Liz Illg: Thanks for having me, I’m very excited to be here.

Dr. Jeremy Weisz: I love the topic that we’re going to talk about, which is how to build a client love process for retention. So how’d you get into doing this?

Liz Illg: Yeah, so I was not the process queen, I will admit that. I started my first brick and mortar location in 2013. I always tell people I had no business even looking to buy a business, I had no money. I was crazy, amounting debt from putting myself through undergrad and getting my master’s. And I had a little hobby of pet-sitting in the Phoenix area and it started getting really popular. And I was like, “I want a brick and mortar location that would be complimentary to my pet-sitting business.”

Liz Illg: So I started Googling one night and I found a pet grooming brick and mortar, small mom and pop shop, one groomer, one [inaudible 00:00:03:08]. The operation was very, very small. So I decided to go get a line of credit for the business and I bought my first pet grooming location in 2013, and I became the operation. I was the operation.

Liz Illg: I was open five days a week, then six, then seven. My business started booming because of my external messaging, all of the advertising and marketing that I did, and my client love process. People loved to experience what it felt like to be a customer of my business. And so I know that we’re going to be going into that briefly in a bit, but before all of that, I was the operation. I was everything in the business. I was the receptionist. I was the owner. I was the HR director. I was the I T manager, I was everything.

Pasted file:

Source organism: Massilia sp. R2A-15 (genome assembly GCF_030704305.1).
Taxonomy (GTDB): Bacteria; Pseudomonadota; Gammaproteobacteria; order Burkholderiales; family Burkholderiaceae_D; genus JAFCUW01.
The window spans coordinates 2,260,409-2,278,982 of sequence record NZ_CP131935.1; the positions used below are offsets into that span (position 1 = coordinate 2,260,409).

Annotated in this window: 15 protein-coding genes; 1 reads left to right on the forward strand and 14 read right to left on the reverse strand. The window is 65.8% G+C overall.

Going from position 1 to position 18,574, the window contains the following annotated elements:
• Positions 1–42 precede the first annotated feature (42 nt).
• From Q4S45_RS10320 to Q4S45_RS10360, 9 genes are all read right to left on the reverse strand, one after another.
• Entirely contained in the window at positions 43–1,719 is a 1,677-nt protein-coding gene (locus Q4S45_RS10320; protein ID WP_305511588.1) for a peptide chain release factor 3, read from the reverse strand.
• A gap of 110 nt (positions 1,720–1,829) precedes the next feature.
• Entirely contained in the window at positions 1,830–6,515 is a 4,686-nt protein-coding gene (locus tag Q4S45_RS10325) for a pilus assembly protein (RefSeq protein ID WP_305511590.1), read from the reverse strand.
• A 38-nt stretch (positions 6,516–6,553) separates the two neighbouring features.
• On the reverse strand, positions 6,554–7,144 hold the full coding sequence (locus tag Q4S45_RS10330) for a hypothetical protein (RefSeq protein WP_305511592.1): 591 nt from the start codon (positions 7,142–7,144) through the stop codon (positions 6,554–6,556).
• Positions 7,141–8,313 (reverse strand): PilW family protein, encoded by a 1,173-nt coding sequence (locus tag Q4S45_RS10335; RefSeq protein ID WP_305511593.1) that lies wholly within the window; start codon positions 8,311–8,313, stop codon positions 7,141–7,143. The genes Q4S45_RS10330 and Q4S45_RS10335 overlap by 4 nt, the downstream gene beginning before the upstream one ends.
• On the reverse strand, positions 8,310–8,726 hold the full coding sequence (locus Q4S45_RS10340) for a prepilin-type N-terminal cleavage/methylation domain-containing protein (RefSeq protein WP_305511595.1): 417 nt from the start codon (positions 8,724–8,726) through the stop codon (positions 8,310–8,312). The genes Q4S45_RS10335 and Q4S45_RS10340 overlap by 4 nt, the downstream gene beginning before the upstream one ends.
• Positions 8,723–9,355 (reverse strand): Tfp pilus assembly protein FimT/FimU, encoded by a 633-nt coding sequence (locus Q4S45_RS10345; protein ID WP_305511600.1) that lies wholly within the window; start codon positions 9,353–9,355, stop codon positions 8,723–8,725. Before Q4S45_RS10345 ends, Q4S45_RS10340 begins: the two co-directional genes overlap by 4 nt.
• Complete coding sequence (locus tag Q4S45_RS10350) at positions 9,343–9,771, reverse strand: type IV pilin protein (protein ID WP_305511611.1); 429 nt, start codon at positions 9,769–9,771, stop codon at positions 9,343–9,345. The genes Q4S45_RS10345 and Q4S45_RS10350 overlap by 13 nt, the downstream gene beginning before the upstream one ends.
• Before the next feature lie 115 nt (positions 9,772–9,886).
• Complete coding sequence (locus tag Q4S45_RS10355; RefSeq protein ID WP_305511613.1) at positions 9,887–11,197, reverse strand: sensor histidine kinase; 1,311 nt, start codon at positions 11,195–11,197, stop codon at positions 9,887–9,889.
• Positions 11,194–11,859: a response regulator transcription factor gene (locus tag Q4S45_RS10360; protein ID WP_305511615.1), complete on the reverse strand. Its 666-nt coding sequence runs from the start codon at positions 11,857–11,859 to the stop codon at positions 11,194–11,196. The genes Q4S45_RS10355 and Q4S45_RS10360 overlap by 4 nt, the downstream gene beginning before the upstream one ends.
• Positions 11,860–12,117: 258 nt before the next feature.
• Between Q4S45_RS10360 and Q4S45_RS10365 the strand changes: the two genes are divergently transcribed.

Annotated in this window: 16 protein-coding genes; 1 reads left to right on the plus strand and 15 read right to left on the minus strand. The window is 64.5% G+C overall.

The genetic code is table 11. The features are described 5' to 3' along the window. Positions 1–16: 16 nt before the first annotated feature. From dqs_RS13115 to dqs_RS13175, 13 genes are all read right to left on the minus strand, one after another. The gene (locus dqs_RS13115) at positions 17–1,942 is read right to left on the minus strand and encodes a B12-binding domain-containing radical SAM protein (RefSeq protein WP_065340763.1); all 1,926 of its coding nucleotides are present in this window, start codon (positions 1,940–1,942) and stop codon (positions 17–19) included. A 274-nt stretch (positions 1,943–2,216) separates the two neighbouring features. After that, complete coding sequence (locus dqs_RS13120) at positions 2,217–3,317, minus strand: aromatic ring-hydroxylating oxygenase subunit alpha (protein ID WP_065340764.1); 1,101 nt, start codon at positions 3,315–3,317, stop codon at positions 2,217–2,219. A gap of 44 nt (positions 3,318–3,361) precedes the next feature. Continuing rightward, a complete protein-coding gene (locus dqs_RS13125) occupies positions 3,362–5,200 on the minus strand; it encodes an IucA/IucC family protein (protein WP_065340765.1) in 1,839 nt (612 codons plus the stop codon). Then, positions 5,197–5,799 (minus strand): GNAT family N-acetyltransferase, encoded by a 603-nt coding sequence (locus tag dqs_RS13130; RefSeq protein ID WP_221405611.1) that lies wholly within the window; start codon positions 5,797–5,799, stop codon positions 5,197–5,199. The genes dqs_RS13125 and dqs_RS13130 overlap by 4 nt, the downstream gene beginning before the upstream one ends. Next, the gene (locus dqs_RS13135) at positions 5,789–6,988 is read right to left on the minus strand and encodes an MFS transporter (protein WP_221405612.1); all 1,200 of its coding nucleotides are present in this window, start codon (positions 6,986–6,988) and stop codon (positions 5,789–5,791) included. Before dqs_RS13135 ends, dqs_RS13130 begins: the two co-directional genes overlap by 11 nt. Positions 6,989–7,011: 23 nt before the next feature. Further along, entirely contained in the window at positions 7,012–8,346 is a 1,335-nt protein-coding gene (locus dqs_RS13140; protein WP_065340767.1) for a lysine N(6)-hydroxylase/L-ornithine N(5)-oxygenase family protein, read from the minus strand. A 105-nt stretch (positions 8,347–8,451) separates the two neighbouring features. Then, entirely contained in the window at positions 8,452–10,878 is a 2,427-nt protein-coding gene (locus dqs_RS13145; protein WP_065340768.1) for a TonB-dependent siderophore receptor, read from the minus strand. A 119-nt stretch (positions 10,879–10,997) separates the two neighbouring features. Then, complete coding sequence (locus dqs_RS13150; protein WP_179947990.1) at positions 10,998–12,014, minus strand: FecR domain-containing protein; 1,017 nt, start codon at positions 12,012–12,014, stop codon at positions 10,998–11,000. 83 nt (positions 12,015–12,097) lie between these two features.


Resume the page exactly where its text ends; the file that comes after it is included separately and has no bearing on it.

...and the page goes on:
Dr. Jeremy Weisz: The janitor.

Liz Illg: Yes, everything. I was inventory, everything fell on me. And I started building this very successful business based on my personality and how I’m a type A personality. So the business was doing so well, I was like, “I’m going to buy another grooming shop.”

Liz Illg: Well, I always tell people that’s really when my nightmare occurred. You think you have everything, you’re like, “Ooh, I’m going to grow, I’m going to scale this business. I know how to do this.” Well the little thing that I really forgot is that I was going to need to hire people, train people and delegate things. But little did I know I had nothing documented. That was a problem.

Liz Illg: I’ll never forget the day I was driving from my first storefront to my second storefront in 2016, and I got the same call from both of my managers. I had to put them each on hold and they each had the same issue. They didn’t know how to refund a customer. And at that time I was ready to pull my hair up because I’m like, “I have built this, it’s successful. Why can’t people understand what I want them to do?”